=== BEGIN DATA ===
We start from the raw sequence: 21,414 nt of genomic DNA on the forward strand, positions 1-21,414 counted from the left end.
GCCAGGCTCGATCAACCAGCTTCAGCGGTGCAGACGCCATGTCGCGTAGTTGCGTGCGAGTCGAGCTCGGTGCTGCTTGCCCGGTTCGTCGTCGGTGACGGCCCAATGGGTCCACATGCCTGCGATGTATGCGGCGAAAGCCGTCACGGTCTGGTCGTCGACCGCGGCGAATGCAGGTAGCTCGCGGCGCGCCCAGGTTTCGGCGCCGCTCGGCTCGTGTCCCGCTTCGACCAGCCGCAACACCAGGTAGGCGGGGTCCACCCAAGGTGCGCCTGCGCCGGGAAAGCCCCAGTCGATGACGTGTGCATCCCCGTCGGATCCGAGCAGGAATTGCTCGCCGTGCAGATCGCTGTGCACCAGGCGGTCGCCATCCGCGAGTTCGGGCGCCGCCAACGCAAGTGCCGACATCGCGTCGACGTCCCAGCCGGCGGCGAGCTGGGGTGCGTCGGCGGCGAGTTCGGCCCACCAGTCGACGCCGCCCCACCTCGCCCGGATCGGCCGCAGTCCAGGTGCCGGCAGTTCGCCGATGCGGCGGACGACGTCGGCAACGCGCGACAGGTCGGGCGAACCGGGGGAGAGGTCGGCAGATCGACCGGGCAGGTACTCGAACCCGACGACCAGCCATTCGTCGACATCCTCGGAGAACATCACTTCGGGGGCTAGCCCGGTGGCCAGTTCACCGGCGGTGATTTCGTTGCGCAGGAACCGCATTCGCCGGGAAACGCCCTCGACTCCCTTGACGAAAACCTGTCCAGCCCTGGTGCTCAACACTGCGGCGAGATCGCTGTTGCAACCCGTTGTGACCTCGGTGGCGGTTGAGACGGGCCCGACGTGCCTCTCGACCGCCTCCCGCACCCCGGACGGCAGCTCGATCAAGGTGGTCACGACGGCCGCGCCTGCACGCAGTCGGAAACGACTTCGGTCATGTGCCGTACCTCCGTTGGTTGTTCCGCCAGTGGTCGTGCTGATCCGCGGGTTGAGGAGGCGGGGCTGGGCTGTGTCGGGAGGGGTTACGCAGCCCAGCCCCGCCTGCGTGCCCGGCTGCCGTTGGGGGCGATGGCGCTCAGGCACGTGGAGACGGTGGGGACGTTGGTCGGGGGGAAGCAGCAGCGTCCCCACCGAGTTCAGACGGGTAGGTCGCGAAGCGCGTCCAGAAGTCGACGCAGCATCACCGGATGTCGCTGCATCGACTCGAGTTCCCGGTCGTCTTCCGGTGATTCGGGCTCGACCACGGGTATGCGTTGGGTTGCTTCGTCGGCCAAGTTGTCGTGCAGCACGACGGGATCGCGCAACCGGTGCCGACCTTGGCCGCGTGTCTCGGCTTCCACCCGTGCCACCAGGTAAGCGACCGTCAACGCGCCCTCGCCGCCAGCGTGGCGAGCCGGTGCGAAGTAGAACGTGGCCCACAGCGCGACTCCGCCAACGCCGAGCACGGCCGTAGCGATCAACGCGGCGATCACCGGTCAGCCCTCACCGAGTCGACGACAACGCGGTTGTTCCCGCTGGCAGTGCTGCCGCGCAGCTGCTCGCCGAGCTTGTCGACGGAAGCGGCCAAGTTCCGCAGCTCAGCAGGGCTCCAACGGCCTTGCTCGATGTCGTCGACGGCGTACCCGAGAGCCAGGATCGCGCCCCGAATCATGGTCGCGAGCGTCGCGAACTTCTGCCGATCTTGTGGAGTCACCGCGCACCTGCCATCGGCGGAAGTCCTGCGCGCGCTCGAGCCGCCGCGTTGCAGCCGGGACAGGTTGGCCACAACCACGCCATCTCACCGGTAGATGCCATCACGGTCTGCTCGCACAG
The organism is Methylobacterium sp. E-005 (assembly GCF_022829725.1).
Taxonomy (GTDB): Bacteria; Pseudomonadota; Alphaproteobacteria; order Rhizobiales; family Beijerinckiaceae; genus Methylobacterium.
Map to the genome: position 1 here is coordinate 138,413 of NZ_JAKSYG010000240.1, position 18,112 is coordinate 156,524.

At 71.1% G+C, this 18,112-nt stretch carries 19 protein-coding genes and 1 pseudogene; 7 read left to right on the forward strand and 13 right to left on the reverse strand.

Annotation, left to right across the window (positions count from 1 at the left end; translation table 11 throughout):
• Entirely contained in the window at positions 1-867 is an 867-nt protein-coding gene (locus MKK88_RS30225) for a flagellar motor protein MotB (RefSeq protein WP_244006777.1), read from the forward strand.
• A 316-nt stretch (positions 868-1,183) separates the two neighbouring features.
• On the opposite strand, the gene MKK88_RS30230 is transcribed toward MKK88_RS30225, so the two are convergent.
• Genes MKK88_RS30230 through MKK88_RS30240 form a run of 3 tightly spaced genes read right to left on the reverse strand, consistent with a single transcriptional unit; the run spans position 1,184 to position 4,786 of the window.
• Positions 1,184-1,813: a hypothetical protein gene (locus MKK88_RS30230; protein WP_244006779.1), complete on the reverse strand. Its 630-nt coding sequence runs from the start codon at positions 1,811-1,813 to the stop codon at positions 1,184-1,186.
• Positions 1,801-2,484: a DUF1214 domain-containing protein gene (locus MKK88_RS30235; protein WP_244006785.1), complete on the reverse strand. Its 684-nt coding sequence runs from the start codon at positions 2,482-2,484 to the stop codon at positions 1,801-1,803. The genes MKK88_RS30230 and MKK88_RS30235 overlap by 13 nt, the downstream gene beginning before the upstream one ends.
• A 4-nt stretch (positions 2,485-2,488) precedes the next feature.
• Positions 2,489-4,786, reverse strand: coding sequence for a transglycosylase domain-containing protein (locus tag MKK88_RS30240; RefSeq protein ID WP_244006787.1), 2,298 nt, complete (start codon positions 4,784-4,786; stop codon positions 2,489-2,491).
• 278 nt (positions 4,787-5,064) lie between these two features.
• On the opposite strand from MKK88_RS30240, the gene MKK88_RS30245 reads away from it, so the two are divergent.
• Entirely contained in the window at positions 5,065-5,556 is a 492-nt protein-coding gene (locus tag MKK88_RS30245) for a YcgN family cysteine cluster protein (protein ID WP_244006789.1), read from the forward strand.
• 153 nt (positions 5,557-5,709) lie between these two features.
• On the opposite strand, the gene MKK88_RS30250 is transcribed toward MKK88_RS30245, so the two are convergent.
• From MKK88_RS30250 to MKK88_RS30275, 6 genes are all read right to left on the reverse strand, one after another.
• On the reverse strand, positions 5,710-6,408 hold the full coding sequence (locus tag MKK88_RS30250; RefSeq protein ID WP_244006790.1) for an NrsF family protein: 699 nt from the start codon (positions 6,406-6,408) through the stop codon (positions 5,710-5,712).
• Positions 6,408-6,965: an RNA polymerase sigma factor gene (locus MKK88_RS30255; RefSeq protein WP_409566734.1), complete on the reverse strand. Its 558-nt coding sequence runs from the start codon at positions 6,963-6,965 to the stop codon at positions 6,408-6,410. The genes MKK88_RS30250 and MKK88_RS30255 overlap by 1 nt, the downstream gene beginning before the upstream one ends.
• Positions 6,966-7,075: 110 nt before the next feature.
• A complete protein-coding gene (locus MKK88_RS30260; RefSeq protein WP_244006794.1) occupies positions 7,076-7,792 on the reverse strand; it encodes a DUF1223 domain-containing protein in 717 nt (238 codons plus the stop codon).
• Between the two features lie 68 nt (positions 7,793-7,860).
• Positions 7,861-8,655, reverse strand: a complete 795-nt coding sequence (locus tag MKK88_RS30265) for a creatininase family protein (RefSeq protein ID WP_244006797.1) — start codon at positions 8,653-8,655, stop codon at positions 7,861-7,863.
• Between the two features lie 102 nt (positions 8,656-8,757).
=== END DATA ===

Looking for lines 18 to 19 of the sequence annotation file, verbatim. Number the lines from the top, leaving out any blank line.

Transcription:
• Entirely contained in the window at positions 5,065-5,556 is a 492-nt protein-coding gene (locus tag MKK88_RS30245) for a YcgN family cysteine cluster protein (protein ID WP_244006789.1), read from the forward strand.
• 153 nt (positions 5,557-5,709) lie between these two features.